The enterprise of translation has always interested me. As a young reader, of course, I read the canonized foreign "classics" of my time: the Russians, the French, the Spanish, the Central and South Americans. I read more Europeans than anything. I read no Asian literature. I read no African literature. Well, very, very little.
As I grew into a young writer, I was exposed to more literature in other languages -- largely, it seemed, because my teachers found in foreign literature new literary forms to share. It seemed to all of us young writers that our contemporaries in other countries were somehow freer to experiment with plot and character, with lyric language than Americans.
Just this week, the 2012 fiction long list (25 titles) of the Best Translated Book Awards was announced. It includes books from 14 countries and 12 languages. The awards program is organized by "Three Percent," a part of the University of Rochester translation program and Open Letter Press, also associated with the university. The finalists in fiction will be announced on April 10 in conjunction with the poetry finalists. The winners in both categories will be celebrated at the PEN World Voices Festival in New York City.
As an older writer, now, I read more work in translation than I used to. And I've become ever more interested in the writer of translations as well as the original author. Not long ago I found a beautiful little book on the subject browsing the bookstore at Brown University. The book is Why Translation Matters by Edith Grossman from Yale University Press. Grossman I know as a translator of Marquez and more recently from her beautiful work with Miguel de Cervantes' Don Quixote.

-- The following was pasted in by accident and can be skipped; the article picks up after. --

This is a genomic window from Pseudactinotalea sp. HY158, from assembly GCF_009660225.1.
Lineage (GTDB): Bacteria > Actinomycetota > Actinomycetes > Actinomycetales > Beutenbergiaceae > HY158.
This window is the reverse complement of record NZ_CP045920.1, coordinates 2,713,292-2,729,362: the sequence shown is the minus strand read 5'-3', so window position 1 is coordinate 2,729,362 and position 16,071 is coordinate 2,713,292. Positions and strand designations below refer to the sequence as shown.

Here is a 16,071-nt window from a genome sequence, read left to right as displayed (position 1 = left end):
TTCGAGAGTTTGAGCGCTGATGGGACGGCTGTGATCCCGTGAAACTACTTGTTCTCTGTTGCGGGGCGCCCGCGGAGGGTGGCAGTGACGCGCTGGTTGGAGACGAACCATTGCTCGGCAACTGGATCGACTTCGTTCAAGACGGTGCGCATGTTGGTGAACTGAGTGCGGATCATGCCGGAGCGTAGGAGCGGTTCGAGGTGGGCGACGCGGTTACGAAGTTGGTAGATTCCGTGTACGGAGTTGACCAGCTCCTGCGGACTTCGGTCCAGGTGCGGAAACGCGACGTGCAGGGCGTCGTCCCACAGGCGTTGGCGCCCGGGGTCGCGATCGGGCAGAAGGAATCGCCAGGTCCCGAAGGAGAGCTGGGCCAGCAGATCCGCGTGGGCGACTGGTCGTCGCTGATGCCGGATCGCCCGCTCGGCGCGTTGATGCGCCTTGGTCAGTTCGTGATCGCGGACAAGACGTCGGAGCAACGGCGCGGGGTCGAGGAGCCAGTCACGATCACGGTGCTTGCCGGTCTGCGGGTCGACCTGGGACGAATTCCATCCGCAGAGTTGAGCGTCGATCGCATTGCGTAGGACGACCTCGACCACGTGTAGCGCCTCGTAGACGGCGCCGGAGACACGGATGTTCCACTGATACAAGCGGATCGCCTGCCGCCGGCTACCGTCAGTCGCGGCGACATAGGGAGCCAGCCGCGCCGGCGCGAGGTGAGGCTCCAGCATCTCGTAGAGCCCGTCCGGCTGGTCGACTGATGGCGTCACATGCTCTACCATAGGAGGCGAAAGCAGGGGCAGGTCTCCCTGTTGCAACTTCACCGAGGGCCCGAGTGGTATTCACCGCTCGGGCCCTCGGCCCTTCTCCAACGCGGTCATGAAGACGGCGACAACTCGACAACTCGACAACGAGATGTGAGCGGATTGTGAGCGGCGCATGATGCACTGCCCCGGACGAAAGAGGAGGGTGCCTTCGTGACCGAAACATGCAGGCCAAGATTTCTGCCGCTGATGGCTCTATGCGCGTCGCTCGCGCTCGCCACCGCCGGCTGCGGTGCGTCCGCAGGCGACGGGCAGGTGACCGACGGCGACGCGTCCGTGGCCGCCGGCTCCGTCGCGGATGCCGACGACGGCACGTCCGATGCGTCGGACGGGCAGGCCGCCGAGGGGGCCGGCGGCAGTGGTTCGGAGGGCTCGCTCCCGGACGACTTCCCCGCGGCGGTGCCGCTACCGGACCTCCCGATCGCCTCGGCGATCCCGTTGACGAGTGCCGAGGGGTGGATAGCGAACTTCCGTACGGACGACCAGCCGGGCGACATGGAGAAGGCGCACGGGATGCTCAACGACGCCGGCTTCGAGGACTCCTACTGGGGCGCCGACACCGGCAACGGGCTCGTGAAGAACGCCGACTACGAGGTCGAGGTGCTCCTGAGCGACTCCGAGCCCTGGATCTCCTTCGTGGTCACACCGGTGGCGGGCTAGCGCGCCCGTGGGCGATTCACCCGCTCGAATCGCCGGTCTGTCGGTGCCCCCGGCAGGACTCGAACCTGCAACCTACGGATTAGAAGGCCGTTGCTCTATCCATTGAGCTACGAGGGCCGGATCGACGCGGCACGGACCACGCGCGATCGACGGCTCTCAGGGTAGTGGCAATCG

Grossman's argument in her short book is told in three parts, some of which is adapted from a series of lectures she gave at Yale. The final chapter pertaining to poetry was written especially for the book. Perhaps because Why Translation Matters began as a lecture, it is marvelously accessible, nearly coffee-shop conversational. And thus, her arguments and understandings are revealed in simpler language. One of the most profound revelations I found in Grossman's book was her statement that all translators think of themselves first as writers, and not as "the humble, anonymous handmaids-and-men of literature." Indeed, this is exactly how I had thought about translators most of my life, as humble handmaids. No longer.
Beyond the translator as writer, what interested me in Why Translation Matters was Grossman's interpretation of the translator as reader. She writes, "translators need to develop a keen sense of style in both languages, honing and expanding our critical awareness of the emotional impact of words, the social aura that surrounds them, the setting and mood that informs them, the atmosphere they create."
Further on in Why Translation Matters, Grossman takes on the question of "Where is the cultural profit, the public good?" Here, her argument for translating the "classics" seems ever-ready, but the argument for translating contemporary work less so. There is the classic talk about literature fighting against the principles of the "oppressive regime," which is, if not completely true, true enough.
Perhaps the most interesting assertion made by Grossman to me is this, "By now it is commonplace, at least in translating circles, to assert that the translator is the most penetrating reader and critic a work can have." I have to say this was news to me, startling, and delicious. It is the single question I found in this book that I can't let go of.
Having just published a biography of Nathanael West, I've spent the last few years contemplating the "biographer as perceptive reader." I've felt, really, a new sense that the literary biographer has at least the potential to be "the most penetrating reader." Now, again, I must reconsider.
Anyway, this is all to say, let us read! Find and read Why Translation Matters and read from the list of the Best Translated Book Awards. Let us enjoy the surprises, the challenges of literature in all languages, in translation and otherwise. Let us contemplate the writer, too, writing in all her forms. Let us see how we are.
Joe Woodward has just published Alive Inside the Wreck: A Biography of Nathanael West.